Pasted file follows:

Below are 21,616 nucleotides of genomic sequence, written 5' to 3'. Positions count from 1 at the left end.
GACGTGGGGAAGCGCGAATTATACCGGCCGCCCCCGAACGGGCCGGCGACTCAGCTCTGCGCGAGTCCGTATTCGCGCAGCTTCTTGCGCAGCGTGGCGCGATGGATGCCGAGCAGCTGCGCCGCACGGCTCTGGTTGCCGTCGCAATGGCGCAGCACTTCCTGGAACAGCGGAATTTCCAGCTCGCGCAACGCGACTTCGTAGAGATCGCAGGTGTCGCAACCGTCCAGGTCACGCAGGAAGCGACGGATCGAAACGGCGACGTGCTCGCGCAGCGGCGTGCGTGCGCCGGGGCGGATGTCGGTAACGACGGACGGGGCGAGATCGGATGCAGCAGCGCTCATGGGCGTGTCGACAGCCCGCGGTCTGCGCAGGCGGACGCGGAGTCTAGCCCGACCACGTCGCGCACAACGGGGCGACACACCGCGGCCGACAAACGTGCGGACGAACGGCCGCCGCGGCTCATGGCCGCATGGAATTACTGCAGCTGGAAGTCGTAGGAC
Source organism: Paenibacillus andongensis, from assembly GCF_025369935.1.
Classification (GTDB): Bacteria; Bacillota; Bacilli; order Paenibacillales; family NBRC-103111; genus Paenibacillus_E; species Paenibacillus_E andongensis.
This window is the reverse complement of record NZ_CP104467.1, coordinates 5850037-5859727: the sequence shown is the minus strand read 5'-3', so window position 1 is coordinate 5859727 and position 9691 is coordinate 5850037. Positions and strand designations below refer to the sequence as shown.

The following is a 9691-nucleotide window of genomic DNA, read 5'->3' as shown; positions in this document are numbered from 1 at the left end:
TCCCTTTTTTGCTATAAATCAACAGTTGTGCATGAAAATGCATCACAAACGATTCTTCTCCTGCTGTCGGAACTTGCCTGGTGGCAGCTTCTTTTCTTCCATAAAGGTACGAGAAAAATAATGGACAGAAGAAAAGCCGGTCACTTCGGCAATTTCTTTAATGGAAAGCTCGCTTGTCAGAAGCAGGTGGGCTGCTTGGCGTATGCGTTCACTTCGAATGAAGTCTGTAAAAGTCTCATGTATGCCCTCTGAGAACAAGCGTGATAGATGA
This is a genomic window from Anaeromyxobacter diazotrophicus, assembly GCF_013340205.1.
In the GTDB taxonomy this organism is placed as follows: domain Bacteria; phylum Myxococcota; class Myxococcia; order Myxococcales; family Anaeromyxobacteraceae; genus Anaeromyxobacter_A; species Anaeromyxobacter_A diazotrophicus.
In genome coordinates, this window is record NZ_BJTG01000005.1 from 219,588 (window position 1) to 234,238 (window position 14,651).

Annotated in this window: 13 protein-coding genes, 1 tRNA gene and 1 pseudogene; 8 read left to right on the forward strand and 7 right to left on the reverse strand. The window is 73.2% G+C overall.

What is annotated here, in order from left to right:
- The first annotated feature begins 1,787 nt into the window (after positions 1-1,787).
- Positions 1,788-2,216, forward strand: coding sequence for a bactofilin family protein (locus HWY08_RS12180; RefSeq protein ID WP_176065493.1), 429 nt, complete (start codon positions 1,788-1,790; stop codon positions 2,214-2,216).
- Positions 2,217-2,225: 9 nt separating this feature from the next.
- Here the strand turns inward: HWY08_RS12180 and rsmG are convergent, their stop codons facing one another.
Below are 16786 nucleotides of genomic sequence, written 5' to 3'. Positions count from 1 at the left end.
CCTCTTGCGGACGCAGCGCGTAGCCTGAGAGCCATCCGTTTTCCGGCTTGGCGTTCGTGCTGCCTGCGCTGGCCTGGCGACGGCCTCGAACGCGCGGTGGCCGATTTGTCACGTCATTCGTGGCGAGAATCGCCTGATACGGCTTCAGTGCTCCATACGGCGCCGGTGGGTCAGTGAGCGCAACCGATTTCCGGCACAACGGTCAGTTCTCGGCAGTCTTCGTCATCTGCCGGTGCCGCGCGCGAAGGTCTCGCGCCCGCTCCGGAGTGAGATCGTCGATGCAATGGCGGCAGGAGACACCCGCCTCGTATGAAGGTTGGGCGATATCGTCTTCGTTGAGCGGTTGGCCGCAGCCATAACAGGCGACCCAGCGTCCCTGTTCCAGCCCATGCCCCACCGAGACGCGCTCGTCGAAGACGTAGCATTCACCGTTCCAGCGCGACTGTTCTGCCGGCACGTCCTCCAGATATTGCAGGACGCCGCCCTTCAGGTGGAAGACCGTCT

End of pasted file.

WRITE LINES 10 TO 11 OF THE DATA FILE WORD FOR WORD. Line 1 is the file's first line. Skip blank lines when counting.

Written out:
In genome coordinates, this window is record NZ_BJTG01000005.1 from 219,588 (window position 1) to 234,238 (window position 14,651).

Annotated in this window: 13 protein-coding genes, 1 tRNA gene and 1 pseudogene; 8 read left to right on the forward strand and 7 right to left on the reverse strand. The window is 73.2% G+C overall.